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The Corner continues to undergo retail changes as new chains take the place of historic businesses

The report profiles retail vacancies across Charlottesville’s six main shopping centers

Cohn’s is not the first business on the Corner to have been replaced by stores selling vape and tobacco products.
Cohn’s is not the first business on the Corner to have been replaced by stores selling vape and tobacco products.


 The Corner has experienced multiple business turnovers in the past few years, including the closures of Sheetz and Sammy’s as well as the recent Cohn’s buyout by 7Day. Students have shared mixed emotions about the change in makeup of the Corner — some excitement for new openings and some disappointment following the closure of longstanding staples. 

A January vacancy report by the Charlottesville Office of Economic Development — which included the Corner — found that vacancies across the city’s six main shopping centers have slightly decreased over a year-long period of observation. The report compares vacancy numbers from July 2022 to January 2023 and is meant to provide data on the economic health of the city. The OED does, however, expect an increase in retail vacancies from rising cost of rent. 

While the report found a decrease in vacancies, there is a history of locally-owned and staple businesses disappearing from the Corner. Coupe’s suffered a kitchen fire September 2022 and still has not reopened, despite plans to do so by this past summer. Other businesses that have closed in the past few years include the College Inn, Armando’s and Littlejohn’s. 

Second-year College student Chloe Renken described how she missed some of Cohn’s — another long-standing convenience store staple — unique features and other subtle but important changes she’s seen under the new management. 

“I used to get Diet Cokes at Cohn's all the time from their famous soda machine before all my exams,” Renken said. “The machine was incredible and it tasted like magic, but now I can't do that because it's replaced by a vape display.”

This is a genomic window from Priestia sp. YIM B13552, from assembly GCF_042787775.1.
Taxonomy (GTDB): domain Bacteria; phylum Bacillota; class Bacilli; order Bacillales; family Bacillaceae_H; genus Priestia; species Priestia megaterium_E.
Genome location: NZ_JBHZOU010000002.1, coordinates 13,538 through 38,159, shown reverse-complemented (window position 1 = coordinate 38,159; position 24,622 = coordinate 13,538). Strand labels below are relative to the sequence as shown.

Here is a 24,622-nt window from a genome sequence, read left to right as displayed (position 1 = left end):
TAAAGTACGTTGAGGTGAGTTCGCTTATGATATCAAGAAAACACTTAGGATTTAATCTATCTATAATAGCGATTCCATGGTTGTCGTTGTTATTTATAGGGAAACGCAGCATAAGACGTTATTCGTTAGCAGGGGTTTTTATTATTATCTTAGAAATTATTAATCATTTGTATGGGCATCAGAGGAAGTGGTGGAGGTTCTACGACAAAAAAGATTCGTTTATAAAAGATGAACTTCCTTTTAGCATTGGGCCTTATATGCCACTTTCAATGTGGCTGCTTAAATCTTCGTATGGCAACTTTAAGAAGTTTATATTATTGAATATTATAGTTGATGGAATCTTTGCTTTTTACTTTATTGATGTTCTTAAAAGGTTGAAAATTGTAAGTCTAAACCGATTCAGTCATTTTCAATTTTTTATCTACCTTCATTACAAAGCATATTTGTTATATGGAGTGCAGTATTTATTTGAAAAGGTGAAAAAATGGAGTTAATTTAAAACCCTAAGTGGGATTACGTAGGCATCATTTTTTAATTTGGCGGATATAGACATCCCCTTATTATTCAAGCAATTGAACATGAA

Cohn’s is not the first business on the Corner to have been replaced by stores selling vape and tobacco products. Carytown Tobacco, a chain with more than 10 locations in the region, replaced Juice Laundry in August 2022. The replacement was met with some discontent from students who were concerned about the replacement of a smoothie restaurant with a vape store.  

Second-year College student Chloe Cooper said she does not think that Cohn’s recent management change will drastically alter the Corner business scene. Still, she said she thinks that the expansion of 7Day to overtake a longtime Corner fixture is disappointing. 

“I think it's kind of sad that 7Day is… not monopolizing, but spreading from where they are,” Cooper said. “I don't think it's gonna really impact anything business-wise, because it's still a [similar] version of a grocery store with goods that people are going to want.”

The space that was once occupied by Sammy’s, a cheesesteak restaurant that lasted just under a year on the Corner, has not yet been filled by another business. There is no estimated date as to when the empty space will be filled, though the OED report does not designate the space as “vacant” because it will “soon be occupied by unannounced tenant(s).” 

The same designation is given to the old Sheetz location, where construction has recently begun for a new Raising Cane’s Chicken location. The other Charlottesville Cane’s location, on Emmet Street, has drawn long lines into the road that create traffic jams.

The second Cane’s location marks the arrival of another popular chain to the Corner after Chipotle opened its doors last year. Second-year College student Annabelle Hartch felt that Cane’s will become a busy establishment popular with students.

“I think it'll help the atmosphere [on the Corner] because I personally love Cane's, and I know a lot of other students do as well,” Hartch said. “The lines might be pretty long, especially on game days, so I think it'll be important for them to have efficient business and cooking strategies to keep up with what I think will be high demand.” 

Business vacancies and inconsistencies affect some students' perceptions of the environment on and around the Corner, including Renken. Renken said the construction involved in the changes makes the corner feel “very industrial” and less like a classic “college town.” 

Although some parts of the Corner remain in flux, the overall strip maintains a relatively low vacancy rate, despite turnovers. Students offered varying opinions on what they would like to see take these vacant spots — including Chick-fil-A and more sit-down restaurants. Whichever business comes in next, Renken said that having the spaces occupied would generally benefit the Corner.

“Whatever it is, a business that goes there will prosper if it's a business that students enjoy as well,” Renken said. “And so I think it's great that they're being filled at all.”